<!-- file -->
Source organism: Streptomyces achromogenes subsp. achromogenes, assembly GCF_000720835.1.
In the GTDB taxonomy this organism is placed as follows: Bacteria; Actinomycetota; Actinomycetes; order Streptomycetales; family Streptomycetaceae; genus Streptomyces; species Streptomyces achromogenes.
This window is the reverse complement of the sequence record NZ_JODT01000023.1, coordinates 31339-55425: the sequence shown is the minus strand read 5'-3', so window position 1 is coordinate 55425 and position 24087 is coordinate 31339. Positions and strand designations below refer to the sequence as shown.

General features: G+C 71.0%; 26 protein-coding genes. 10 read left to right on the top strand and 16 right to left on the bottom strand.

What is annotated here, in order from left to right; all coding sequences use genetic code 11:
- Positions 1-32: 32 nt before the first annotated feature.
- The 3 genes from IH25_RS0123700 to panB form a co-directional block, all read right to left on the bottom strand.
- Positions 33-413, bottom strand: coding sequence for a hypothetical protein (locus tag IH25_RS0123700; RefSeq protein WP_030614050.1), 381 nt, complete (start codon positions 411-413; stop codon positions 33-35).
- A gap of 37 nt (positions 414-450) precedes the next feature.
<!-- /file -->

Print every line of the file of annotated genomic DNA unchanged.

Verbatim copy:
Source organism: Streptomyces achromogenes subsp. achromogenes, assembly GCF_000720835.1.
In the GTDB taxonomy this organism is placed as follows: Bacteria; Actinomycetota; Actinomycetes; order Streptomycetales; family Streptomycetaceae; genus Streptomyces; species Streptomyces achromogenes.
This window is the reverse complement of the sequence record NZ_JODT01000023.1, coordinates 31339-55425: the sequence shown is the minus strand read 5'-3', so window position 1 is coordinate 55425 and position 24087 is coordinate 31339. Positions and strand designations below refer to the sequence as shown.

General features: G+C 71.0%; 26 protein-coding genes. 10 read left to right on the top strand and 16 right to left on the bottom strand.

What is annotated here, in order from left to right; all coding sequences use genetic code 11:
- Positions 1-32: 32 nt before the first annotated feature.
- The 3 genes from IH25_RS0123700 to panB form a co-directional block, all read right to left on the bottom strand.
- Positions 33-413, bottom strand: coding sequence for a hypothetical protein (locus tag IH25_RS0123700; RefSeq protein WP_030614050.1), 381 nt, complete (start codon positions 411-413; stop codon positions 33-35).
- A gap of 37 nt (positions 414-450) precedes the next feature.